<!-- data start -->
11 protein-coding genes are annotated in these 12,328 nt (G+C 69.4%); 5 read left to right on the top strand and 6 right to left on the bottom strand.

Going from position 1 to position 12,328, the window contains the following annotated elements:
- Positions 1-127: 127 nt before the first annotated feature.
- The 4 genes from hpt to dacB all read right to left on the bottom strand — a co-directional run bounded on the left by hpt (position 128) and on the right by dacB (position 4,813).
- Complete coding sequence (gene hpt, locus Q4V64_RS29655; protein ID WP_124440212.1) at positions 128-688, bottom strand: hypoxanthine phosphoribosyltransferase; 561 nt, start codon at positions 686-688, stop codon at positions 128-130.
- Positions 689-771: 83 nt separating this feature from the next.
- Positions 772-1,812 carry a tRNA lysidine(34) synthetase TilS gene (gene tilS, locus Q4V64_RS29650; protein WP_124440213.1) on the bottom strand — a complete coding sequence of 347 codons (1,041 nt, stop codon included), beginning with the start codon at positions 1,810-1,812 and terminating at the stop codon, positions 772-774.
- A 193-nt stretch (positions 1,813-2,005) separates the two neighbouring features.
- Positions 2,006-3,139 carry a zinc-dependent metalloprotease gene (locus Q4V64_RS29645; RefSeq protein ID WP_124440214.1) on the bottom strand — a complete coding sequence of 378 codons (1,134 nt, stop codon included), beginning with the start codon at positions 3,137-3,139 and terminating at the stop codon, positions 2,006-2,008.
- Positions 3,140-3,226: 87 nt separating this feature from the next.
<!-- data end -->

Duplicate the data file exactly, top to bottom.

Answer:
11 protein-coding genes are annotated in these 12,328 nt (G+C 69.4%); 5 read left to right on the top strand and 6 right to left on the bottom strand.

Going from position 1 to position 12,328, the window contains the following annotated elements:
- Positions 1-127: 127 nt before the first annotated feature.
- The 4 genes from hpt to dacB all read right to left on the bottom strand — a co-directional run bounded on the left by hpt (position 128) and on the right by dacB (position 4,813).
- Complete coding sequence (gene hpt, locus Q4V64_RS29655; protein ID WP_124440212.1) at positions 128-688, bottom strand: hypoxanthine phosphoribosyltransferase; 561 nt, start codon at positions 686-688, stop codon at positions 128-130.
- Positions 689-771: 83 nt separating this feature from the next.
- Positions 772-1,812 carry a tRNA lysidine(34) synthetase TilS gene (gene tilS, locus Q4V64_RS29650; protein WP_124440213.1) on the bottom strand — a complete coding sequence of 347 codons (1,041 nt, stop codon included), beginning with the start codon at positions 1,810-1,812 and terminating at the stop codon, positions 772-774.
- A 193-nt stretch (positions 1,813-2,005) separates the two neighbouring features.
- Positions 2,006-3,139 carry a zinc-dependent metalloprotease gene (locus Q4V64_RS29645; RefSeq protein ID WP_124440214.1) on the bottom strand — a complete coding sequence of 378 codons (1,134 nt, stop codon included), beginning with the start codon at positions 3,137-3,139 and terminating at the stop codon, positions 2,006-2,008.
- Positions 3,140-3,226: 87 nt separating this feature from the next.